In principle, more often than not, a group will develop a great solution to the wrong problem. Before proceeding with a solution we need to see that it is aimed at the problem, and to do that we need to bring the problem into focus. Taking time to define the problem may seem annoying and unnecessary in the short term, but can save huge amounts of time and energy over the long run.
Defining the problem as a group also checks our shared expectations. It helps me decide, “Is this something that I want to participate in?”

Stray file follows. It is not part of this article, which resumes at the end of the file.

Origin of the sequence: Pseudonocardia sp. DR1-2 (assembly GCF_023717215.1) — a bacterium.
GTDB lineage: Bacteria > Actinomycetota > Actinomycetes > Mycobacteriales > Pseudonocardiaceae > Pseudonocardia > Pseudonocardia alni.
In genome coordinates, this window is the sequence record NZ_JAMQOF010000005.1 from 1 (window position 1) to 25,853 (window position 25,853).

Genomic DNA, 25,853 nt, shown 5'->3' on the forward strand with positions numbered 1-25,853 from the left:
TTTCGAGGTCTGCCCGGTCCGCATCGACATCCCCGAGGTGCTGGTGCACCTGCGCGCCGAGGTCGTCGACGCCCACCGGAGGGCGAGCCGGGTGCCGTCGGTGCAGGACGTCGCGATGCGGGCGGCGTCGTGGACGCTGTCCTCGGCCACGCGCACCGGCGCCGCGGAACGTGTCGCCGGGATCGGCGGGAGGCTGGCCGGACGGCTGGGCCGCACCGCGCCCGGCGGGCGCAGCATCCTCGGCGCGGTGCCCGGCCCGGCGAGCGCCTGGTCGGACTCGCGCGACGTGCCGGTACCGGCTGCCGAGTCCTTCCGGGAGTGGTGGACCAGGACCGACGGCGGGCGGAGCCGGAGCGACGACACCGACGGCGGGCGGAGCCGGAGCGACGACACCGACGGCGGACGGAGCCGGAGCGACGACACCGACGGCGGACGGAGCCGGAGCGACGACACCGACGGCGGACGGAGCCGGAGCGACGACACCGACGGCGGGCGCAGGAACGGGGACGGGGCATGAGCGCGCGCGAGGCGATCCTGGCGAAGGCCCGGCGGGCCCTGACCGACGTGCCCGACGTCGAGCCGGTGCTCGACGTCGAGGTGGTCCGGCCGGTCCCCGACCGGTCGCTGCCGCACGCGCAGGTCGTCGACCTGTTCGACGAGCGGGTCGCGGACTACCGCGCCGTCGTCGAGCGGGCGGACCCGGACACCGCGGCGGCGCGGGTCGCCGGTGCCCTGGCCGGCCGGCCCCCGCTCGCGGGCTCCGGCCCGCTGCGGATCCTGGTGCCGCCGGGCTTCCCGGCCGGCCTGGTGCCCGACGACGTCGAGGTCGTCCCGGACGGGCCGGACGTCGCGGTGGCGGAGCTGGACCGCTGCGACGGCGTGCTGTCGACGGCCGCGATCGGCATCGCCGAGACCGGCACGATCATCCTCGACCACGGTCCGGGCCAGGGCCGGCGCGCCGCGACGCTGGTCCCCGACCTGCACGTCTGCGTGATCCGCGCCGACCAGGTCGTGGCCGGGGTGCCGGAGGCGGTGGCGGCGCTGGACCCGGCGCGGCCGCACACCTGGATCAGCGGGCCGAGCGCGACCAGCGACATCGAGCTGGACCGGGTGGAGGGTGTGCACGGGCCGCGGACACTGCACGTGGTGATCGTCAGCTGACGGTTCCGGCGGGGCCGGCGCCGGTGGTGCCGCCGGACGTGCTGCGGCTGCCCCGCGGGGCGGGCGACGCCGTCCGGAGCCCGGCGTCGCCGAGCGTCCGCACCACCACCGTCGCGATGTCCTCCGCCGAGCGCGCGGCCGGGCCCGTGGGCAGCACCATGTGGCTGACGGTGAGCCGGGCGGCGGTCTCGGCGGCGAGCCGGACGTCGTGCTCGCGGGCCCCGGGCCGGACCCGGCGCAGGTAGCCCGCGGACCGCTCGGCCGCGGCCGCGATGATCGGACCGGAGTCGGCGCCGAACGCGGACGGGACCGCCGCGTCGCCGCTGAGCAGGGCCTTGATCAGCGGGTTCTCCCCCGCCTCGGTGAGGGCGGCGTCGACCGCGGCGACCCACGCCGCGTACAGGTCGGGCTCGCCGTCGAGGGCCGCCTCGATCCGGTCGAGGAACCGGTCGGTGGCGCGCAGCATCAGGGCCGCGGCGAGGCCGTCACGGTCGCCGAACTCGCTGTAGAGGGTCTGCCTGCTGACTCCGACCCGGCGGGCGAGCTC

Practical Tip: Before discussing solutions, discuss the problem. What are we trying to fix? What is the specific scope of the problem that we are willing to take on? How would we know if the problem were fixed? Are we the right group to fix it?
On paper, write something like, “The problem is that _____________.” It could be a sentence or it could be a paragraph.
Refrain from discussing solutions until you have agreement on the problem statement. Make sure that all those working on the problem are aware of the written problem statement and agree with it.
Before firing off solutions, make sure the problem is squarely in your sights.
– Craig Freshley